The Georgia College of Eclectic Medicine and Surgery, Atlanta, formerly the Georgia Eclectic Medical College, offers a 2-year course of lectures, of about 21 weeks each. Daily quizzes are held by the faculty. Each member of the senior class is required to present, orce a week, a thesis on some subject already covered by the lectures, and defend the same. No requirements for admission, but a thorough final examination in the branches taught in the college is said to be required. There were 70 students enrolled in 1884-'85, and 13 graduated.
1 Besides the 4-year engineering course, which leads to the degree of Eng. B., there is a special higher course cf 1 year for graduates of the former. This prepares for the degree of civil engineer. At the first mentioned, 77 matriculates, 34 graduates; at the second, 88,38; at the third, 89, 31.
EDUCATION OF THE DEAF. The Georgia Institution for the Deaf and Dumb, Cave Spring, in 1884–85 had 96 pupils, of whom 65 were white and 31 colored, all under 6 instructors, 3 of them semi-mutes. Common English branches were taught, with natural philosophy, zoology, and penmanship, the method of instruction being manual and oral combined. The boys are taught gardening and shoemaking; the girls, sewing. The school was founded in 1846, since which time 377 pupils have received instruction. The institution owns 57 acres of land, valued, with buildings, at $10,000. State appropriation for the year, $17,000. Expenditures, $15,814.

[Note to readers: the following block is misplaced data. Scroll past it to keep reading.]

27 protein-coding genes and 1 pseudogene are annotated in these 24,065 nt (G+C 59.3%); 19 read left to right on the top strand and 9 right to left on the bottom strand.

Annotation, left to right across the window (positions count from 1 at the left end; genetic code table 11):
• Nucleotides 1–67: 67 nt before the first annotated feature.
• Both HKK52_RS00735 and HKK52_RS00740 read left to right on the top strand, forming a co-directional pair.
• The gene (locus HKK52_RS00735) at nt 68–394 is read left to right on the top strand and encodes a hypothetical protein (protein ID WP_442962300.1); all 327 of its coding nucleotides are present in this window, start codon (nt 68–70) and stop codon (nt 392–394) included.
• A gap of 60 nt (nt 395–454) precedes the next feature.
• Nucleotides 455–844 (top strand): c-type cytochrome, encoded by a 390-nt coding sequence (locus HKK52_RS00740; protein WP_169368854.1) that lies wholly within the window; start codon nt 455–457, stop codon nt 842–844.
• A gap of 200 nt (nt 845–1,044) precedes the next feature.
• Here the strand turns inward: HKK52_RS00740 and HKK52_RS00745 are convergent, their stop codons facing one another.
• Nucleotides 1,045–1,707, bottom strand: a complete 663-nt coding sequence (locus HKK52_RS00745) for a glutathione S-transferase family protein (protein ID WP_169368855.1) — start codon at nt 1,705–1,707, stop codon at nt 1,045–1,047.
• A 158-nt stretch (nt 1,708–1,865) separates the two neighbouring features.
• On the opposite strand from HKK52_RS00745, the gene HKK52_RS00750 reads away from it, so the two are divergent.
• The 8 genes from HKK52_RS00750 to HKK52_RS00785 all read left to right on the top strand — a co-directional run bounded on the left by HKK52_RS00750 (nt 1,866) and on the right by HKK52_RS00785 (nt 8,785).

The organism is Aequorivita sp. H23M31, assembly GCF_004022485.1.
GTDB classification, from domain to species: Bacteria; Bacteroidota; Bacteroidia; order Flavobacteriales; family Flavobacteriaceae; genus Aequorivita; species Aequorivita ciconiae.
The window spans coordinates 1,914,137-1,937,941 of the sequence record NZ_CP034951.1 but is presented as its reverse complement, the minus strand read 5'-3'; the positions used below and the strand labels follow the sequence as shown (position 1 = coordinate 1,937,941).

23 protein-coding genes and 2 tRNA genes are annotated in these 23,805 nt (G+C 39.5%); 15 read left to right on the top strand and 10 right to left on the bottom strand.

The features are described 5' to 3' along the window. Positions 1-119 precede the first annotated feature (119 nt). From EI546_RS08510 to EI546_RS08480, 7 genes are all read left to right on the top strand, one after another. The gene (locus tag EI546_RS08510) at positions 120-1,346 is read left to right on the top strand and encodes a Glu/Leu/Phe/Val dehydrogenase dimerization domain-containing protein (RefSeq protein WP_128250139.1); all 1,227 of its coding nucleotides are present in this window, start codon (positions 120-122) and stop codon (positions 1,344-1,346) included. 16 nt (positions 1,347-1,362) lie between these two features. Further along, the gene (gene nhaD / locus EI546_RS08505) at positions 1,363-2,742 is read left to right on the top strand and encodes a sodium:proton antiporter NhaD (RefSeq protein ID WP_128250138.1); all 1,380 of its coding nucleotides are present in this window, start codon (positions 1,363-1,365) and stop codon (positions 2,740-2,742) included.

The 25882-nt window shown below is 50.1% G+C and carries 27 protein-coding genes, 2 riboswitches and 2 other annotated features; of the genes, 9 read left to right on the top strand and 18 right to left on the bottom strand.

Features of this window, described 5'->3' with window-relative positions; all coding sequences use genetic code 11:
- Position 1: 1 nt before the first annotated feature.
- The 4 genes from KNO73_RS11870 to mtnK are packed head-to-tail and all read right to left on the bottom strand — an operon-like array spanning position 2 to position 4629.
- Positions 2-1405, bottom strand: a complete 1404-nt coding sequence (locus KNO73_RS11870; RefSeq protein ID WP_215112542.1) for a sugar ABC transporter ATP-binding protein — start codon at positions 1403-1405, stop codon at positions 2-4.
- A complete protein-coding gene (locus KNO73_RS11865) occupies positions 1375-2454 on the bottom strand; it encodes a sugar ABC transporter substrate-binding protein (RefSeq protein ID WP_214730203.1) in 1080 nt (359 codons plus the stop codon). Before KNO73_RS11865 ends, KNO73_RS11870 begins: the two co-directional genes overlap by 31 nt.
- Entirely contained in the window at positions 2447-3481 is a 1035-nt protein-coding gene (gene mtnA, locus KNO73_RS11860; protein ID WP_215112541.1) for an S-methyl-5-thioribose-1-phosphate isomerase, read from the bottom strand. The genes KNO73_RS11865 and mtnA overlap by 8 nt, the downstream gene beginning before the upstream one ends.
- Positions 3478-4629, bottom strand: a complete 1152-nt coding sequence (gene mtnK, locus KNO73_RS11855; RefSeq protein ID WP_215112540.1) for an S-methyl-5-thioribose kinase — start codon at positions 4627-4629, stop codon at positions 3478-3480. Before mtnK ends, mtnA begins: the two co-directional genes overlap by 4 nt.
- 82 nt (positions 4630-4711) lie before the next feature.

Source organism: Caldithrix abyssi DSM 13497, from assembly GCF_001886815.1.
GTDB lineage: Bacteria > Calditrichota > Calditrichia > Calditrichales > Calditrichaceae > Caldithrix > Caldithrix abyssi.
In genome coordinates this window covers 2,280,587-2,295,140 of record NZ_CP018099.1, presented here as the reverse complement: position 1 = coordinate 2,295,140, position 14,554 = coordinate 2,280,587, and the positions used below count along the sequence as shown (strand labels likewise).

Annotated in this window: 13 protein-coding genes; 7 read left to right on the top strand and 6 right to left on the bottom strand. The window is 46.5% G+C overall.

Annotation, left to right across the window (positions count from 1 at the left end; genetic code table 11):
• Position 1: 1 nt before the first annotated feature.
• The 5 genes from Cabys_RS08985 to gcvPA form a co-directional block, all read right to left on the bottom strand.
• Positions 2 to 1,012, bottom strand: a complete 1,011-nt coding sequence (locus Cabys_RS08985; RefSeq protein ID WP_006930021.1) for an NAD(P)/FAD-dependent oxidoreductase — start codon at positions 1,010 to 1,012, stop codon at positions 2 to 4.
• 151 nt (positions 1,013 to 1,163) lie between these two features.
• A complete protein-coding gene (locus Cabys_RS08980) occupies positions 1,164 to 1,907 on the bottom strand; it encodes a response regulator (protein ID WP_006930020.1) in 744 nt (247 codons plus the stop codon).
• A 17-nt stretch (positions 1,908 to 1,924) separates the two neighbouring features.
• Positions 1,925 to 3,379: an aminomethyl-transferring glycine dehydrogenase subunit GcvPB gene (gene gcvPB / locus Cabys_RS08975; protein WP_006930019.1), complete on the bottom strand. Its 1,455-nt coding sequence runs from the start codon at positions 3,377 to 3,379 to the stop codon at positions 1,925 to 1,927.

OTHER SPECIAL INSTRUCTION.
Of the educational work of the Georgia Academy for the Blind, Macon, there is the same lack of information that has been noticed in 4 preceding years.
For training of orphans in school studies and industries, see Table XXII of the Appendix.
STATE TEACHERS' ASSOCIATION. It is supposed that this association was duly held in 1884, but there is no reference to it in the State report for that year, nor has information respecting it reached the Bureau from any other source.
CHIEF STATE SCHOOL OFFICER.
Hon. GUSTAVUS J. ORR, State school commissioner, Atlanta.
[Sizth term, December 31, 1884, to December 31, 1886.)
a This is the number of days in the Illinois school year, instead of the 100 days of some States.
(From the published report of Hon. Henry Raab, State superintendent of public instruction, for 1883-'84, and from statistics for 1884-'85, furnished by him in advance of publication.)